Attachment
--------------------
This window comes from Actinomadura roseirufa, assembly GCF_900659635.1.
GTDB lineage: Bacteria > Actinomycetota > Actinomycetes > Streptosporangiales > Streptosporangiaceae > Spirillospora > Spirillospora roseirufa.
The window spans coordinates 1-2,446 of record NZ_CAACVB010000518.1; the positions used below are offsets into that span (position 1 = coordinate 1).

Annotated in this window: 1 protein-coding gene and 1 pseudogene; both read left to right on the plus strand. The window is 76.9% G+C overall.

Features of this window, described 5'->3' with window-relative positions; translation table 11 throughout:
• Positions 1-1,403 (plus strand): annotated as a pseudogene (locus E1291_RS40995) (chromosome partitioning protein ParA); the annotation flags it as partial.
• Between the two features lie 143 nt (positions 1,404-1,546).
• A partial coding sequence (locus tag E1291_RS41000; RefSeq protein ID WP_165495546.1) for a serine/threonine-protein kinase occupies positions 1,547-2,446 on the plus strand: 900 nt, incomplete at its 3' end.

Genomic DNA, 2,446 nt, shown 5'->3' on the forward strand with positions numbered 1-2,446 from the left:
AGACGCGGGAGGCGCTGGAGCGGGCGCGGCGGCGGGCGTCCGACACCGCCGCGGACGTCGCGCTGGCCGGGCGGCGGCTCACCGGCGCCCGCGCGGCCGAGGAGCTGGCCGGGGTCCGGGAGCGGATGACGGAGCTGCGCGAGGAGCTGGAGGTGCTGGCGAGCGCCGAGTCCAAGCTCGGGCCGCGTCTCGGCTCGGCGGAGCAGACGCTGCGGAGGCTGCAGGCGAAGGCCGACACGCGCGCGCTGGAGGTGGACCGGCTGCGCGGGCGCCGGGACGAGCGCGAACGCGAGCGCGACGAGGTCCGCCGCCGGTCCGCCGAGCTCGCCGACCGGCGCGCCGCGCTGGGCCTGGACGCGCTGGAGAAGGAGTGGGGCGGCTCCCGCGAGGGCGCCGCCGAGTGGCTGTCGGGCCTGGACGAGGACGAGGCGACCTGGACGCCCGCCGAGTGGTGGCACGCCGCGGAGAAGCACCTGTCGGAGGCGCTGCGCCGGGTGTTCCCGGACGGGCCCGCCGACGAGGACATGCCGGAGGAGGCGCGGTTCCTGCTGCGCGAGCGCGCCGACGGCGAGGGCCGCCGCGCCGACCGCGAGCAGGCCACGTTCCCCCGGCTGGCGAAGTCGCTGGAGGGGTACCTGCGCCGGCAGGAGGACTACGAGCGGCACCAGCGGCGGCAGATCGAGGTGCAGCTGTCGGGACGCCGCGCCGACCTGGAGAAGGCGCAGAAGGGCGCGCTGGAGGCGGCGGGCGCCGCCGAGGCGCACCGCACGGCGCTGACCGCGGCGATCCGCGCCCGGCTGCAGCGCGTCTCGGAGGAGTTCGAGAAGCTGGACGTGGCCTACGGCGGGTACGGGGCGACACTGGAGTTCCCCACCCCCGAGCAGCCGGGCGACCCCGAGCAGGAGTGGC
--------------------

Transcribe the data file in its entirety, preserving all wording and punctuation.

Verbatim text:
This window comes from Actinomadura roseirufa, assembly GCF_900659635.1.
GTDB lineage: Bacteria > Actinomycetota > Actinomycetes > Streptosporangiales > Streptosporangiaceae > Spirillospora > Spirillospora roseirufa.
The window spans coordinates 1-2,446 of record NZ_CAACVB010000518.1; the positions used below are offsets into that span (position 1 = coordinate 1).

Annotated in this window: 1 protein-coding gene and 1 pseudogene; both read left to right on the plus strand. The window is 76.9% G+C overall.

Features of this window, described 5'->3' with window-relative positions; translation table 11 throughout:
• Positions 1-1,403 (plus strand): annotated as a pseudogene (locus E1291_RS40995) (chromosome partitioning protein ParA); the annotation flags it as partial.
• Between the two features lie 143 nt (positions 1,404-1,546).
• A partial coding sequence (locus tag E1291_RS41000; RefSeq protein ID WP_165495546.1) for a serine/threonine-protein kinase occupies positions 1,547-2,446 on the plus strand: 900 nt, incomplete at its 3' end.

Genomic DNA, 2,446 nt, shown 5'->3' on the forward strand with positions numbered 1-2,446 from the left:
AGACGCGGGAGGCGCTGGAGCGGGCGCGGCGGCGGGCGTCCGACACCGCCGCGGACGTCGCGCTGGCCGGGCGGCGGCTCACCGGCGCCCGCGCGGCCGAGGAGCTGGCCGGGGTCCGGGAGCGGATGACGGAGCTGCGCGAGGAGCTGGAGGTGCTGGCGAGCGCCGAGTCCAAGCTCGGGCCGCGTCTCGGCTCGGCGGAGCAGACGCTGCGGAGGCTGCAGGCGAAGGCCGACACGCGCGCGCTGGAGGTGGACCGGCTGCGCGGGCGCCGGGACGAGCGCGAACGCGAGCGCGACGAGGTCCGCCGCCGGTCCGCCGAGCTCGCCGACCGGCGCGCCGCGCTGGGCCTGGACGCGCTGGAGAAGGAGTGGGGCGGCTCCCGCGAGGGCGCCGCCGAGTGGCTGTCGGGCCTGGACGAGGACGAGGCGACCTGGACGCCCGCCGAGTGGTGGCACGCCGCGGAGAAGCACCTGTCGGAGGCGCTGCGCCGGGTGTTCCCGGACGGGCCCGCCGACGAGGACATGCCGGAGGAGGCGCGGTTCCTGCTGCGCGAGCGCGCCGACGGCGAGGGCCGCCGCGCCGACCGCGAGCAGGCCACGTTCCCCCGGCTGGCGAAGTCGCTGGAGGGGTACCTGCGCCGGCAGGAGGACTACGAGCGGCACCAGCGGCGGCAGATCGAGGTGCAGCTGTCGGGACGCCGCGCCGACCTGGAGAAGGCGCAGAAGGGCGCGCTGGAGGCGGCGGGCGCCGCCGAGGCGCACCGCACGGCGCTGACCGCGGCGATCCGCGCCCGGCTGCAGCGCGTCTCGGAGGAGTTCGAGAAGCTGGACGTGGCCTACGGCGGGTACGGGGCGACACTGGAGTTCCCCACCCCCGAGCAGCCGGGCGACCCCGAGCAGGAGTGGC